Over the last couple years, the definition of livability created by the HUD-DOT-EPA’s Partnership for Sustainable Communities has become well known to those of us in the “city business.” The Partnership’s website outlines the six principles of livability: value communities and neighborhoods; promote equitable, affordable housing; provide more transportation choices; support existing communities; coordinate and leverage federal policies and investment and enhance economic competitiveness.
The site describes what a livable community looks like. When I close my eyes to picture it based on this description, I see multi-modal transportation systems and a variety of housing types. I see tree-lined streets and open space. What I don’t see in my mind’s eye are people in these spaces. Where are the people?
Actually, they’re hard at work in cities like Durham, N.C., building livable communities from the bottom up, with support from the Partnership, of course. The Northeast Central Durham (NECD) Livability Initiative is adding value to the livability discussion by placing citizens right where they belong—at the foundation of the community’s livability planning efforts. In doing so, the initiative is using livability planning as a vehicle with which to establish a more engaged citizenry and a more inclusive community.
According to a presentation about the initiative, livability is all about the citizens, especially in a low-wealth, majority minority community like NECD that has suffered from disinvestment since it was dissected by urban renewal in the 1970s. With livability planning, “We can restore the lost sense of commitment and belonging; we can counteract the phenomenon of alienation, isolation and loneliness and achieve a sense of identification and participation.”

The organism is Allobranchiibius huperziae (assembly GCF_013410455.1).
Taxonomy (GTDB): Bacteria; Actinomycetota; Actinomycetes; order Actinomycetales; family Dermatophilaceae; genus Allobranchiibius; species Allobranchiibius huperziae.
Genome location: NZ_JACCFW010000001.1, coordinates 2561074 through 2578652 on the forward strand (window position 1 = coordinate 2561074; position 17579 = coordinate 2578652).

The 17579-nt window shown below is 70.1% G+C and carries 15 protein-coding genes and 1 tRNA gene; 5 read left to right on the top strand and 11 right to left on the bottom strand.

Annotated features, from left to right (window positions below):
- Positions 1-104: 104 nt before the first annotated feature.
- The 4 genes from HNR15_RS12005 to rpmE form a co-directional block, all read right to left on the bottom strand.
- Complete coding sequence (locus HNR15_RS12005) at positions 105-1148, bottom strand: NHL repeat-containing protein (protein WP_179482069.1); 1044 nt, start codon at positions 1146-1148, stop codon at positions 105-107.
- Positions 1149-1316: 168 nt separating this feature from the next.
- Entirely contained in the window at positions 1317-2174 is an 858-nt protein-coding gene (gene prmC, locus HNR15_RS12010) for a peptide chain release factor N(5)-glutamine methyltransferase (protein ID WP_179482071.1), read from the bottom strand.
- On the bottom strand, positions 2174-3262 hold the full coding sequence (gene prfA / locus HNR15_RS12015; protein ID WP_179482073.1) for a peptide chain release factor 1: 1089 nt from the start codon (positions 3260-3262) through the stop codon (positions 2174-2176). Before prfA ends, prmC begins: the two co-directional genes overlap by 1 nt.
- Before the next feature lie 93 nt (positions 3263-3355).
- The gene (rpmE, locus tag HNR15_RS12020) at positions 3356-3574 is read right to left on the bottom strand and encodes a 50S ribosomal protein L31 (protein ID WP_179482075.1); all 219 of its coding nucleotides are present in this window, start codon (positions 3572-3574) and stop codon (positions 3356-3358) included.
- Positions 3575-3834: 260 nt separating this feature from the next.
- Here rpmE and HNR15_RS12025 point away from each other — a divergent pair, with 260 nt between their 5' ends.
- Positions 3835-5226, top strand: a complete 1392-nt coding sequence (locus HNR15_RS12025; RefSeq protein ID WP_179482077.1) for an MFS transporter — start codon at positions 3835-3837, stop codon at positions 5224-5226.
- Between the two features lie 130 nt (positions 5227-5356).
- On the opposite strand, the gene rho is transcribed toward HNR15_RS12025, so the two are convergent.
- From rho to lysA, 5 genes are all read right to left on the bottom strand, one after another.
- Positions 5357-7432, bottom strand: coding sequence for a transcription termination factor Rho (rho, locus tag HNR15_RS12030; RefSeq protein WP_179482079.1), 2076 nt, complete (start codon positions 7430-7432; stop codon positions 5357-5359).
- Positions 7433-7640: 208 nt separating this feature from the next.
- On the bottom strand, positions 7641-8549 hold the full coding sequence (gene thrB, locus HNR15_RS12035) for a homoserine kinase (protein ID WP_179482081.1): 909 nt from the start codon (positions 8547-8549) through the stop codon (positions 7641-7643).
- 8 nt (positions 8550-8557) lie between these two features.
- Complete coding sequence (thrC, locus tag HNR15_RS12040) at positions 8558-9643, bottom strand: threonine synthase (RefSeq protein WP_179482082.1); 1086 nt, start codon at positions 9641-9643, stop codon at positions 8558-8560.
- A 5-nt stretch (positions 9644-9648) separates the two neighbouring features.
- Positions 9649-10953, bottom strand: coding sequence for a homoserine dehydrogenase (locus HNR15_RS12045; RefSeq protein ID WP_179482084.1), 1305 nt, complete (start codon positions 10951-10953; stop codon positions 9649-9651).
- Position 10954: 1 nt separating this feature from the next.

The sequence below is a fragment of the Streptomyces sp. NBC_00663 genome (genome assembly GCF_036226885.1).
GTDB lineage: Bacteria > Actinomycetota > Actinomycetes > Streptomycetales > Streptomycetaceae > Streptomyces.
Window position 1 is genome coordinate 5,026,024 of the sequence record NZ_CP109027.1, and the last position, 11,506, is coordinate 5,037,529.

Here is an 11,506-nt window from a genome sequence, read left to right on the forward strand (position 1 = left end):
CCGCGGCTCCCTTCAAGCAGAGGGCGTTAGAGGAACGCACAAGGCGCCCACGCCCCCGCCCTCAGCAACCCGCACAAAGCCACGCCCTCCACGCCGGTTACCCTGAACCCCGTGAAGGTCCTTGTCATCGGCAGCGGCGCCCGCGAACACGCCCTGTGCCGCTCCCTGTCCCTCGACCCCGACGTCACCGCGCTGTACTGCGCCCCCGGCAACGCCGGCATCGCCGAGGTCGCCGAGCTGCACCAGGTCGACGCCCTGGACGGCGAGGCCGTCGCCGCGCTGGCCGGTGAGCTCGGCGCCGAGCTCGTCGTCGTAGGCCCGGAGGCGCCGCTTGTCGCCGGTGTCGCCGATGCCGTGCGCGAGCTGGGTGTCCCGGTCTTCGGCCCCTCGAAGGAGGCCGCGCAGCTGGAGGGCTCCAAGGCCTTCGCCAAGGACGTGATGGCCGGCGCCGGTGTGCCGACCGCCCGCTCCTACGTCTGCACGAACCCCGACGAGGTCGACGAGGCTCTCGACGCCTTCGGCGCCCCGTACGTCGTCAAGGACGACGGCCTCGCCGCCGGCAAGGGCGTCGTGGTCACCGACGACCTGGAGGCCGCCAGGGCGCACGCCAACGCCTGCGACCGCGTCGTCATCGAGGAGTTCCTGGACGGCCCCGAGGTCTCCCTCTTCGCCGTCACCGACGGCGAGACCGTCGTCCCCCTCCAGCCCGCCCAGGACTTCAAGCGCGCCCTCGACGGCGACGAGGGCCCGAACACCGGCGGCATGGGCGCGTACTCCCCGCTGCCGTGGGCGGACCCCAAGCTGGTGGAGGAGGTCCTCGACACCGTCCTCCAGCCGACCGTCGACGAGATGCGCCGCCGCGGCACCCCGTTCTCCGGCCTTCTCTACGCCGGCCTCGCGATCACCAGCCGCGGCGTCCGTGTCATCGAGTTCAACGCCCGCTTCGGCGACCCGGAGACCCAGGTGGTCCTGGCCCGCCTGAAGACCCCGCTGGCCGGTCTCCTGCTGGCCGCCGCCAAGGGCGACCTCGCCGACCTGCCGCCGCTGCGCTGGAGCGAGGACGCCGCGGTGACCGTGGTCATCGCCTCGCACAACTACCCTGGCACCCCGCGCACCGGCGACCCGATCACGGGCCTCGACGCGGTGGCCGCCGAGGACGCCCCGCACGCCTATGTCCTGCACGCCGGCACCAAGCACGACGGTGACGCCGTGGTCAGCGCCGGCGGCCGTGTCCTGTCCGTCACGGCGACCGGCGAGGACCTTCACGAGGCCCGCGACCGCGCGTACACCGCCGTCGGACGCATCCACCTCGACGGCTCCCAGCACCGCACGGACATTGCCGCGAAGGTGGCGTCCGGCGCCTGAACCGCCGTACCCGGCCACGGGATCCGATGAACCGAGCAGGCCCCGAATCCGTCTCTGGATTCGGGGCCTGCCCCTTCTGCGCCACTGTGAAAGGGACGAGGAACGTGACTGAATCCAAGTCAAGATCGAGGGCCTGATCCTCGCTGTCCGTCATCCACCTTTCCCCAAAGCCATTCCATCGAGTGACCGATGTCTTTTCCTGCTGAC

The initiative has been assembling citizens, local leaders, federal and state agencies, non-profits and students since May 2010 to translate the six livability principles into five citizen-supported livability schemes that fill gaps in the community’s planning efforts.
The community’s citizens are its spokespeople, and according to Wanona Satcher, an urban designer and resident involved in the initiative, they are learning to speak the language needed to make positive changes in their community. They know what questions to ask and have more knowledge of local opportunities that enable them to engage in hands on efforts to support economic and workforce development, environmental responsibility and a healthy community.
One of the initiative’s most successful accomplishments to date is the creation of the Bull City Urban Market. The market, which provides the community with access to fresh, healthy and affordable food, also supports job creation, economic opportunity, walkability and community cohesiveness in NECD and throughout the city and county of Durham.
More info: The NECD Livability Initiative was highlighted as part of the NLC City Showcase at the Congress of Cities and Exposition last month in Phoenix. Learn more about the initiative on CityLife, where the initiative was profiled in August 2011. And join in the discussion about this and other efforts that support a culture of inclusiveness with the NLC-supported Partnership for Working Toward Inclusive Communities on Facebook.